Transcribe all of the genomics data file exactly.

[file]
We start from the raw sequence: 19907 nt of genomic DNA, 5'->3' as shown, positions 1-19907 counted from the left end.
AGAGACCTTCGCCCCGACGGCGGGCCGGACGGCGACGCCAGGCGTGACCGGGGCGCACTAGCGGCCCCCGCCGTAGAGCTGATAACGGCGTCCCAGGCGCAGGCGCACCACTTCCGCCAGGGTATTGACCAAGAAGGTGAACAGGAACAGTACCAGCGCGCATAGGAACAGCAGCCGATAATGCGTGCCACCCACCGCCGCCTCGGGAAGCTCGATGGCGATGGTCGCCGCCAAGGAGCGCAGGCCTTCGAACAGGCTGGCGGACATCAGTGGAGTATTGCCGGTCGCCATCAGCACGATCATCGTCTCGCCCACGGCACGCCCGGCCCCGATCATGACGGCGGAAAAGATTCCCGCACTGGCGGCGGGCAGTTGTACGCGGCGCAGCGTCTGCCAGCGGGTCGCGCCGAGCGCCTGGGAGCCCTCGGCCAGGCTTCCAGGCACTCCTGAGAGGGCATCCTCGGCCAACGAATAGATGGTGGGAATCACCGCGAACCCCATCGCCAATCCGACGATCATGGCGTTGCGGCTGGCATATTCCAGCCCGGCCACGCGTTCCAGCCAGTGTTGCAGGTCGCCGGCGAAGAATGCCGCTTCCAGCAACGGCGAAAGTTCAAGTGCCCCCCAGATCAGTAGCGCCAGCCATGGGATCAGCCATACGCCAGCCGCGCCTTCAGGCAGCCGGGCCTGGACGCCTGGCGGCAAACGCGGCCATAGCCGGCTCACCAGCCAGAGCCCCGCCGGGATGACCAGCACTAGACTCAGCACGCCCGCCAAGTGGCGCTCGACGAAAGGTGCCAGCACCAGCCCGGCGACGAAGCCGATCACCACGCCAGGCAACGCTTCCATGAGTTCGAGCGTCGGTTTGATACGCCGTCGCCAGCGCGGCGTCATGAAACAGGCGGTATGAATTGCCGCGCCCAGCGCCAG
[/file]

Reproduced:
We start from the raw sequence: 19907 nt of genomic DNA, 5'->3' as shown, positions 1-19907 counted from the left end.
AGAGACCTTCGCCCCGACGGCGGGCCGGACGGCGACGCCAGGCGTGACCGGGGCGCACTAGCGGCCCCCGCCGTAGAGCTGATAACGGCGTCCCAGGCGCAGGCGCACCACTTCCGCCAGGGTATTGACCAAGAAGGTGAACAGGAACAGTACCAGCGCGCATAGGAACAGCAGCCGATAATGCGTGCCACCCACCGCCGCCTCGGGAAGCTCGATGGCGATGGTCGCCGCCAAGGAGCGCAGGCCTTCGAACAGGCTGGCGGACATCAGTGGAGTATTGCCGGTCGCCATCAGCACGATCATCGTCTCGCCCACGGCACGCCCGGCCCCGATCATGACGGCGGAAAAGATTCCCGCACTGGCGGCGGGCAGTTGTACGCGGCGCAGCGTCTGCCAGCGGGTCGCGCCGAGCGCCTGGGAGCCCTCGGCCAGGCTTCCAGGCACTCCTGAGAGGGCATCCTCGGCCAACGAATAGATGGTGGGAATCACCGCGAACCCCATCGCCAATCCGACGATCATGGCGTTGCGGCTGGCATATTCCAGCCCGGCCACGCGTTCCAGCCAGTGTTGCAGGTCGCCGGCGAAGAATGCCGCTTCCAGCAACGGCGAAAGTTCAAGTGCCCCCCAGATCAGTAGCGCCAGCCATGGGATCAGCCATACGCCAGCCGCGCCTTCAGGCAGCCGGGCCTGGACGCCTGGCGGCAAACGCGGCCATAGCCGGCTCACCAGCCAGAGCCCCGCCGGGATGACCAGCACTAGACTCAGCACGCCCGCCAAGTGGCGCTCGACGAAAGGTGCCAGCACCAGCCCGGCGACGAAGCCGATCACCACGCCAGGCAACGCTTCCATGAGTTCGAGCGTCGGTTTGATACGCCGTCGCCAGCGCGGCGTCATGAAACAGGCGGTATGAATTGCCGCGCCCAGCGCCAG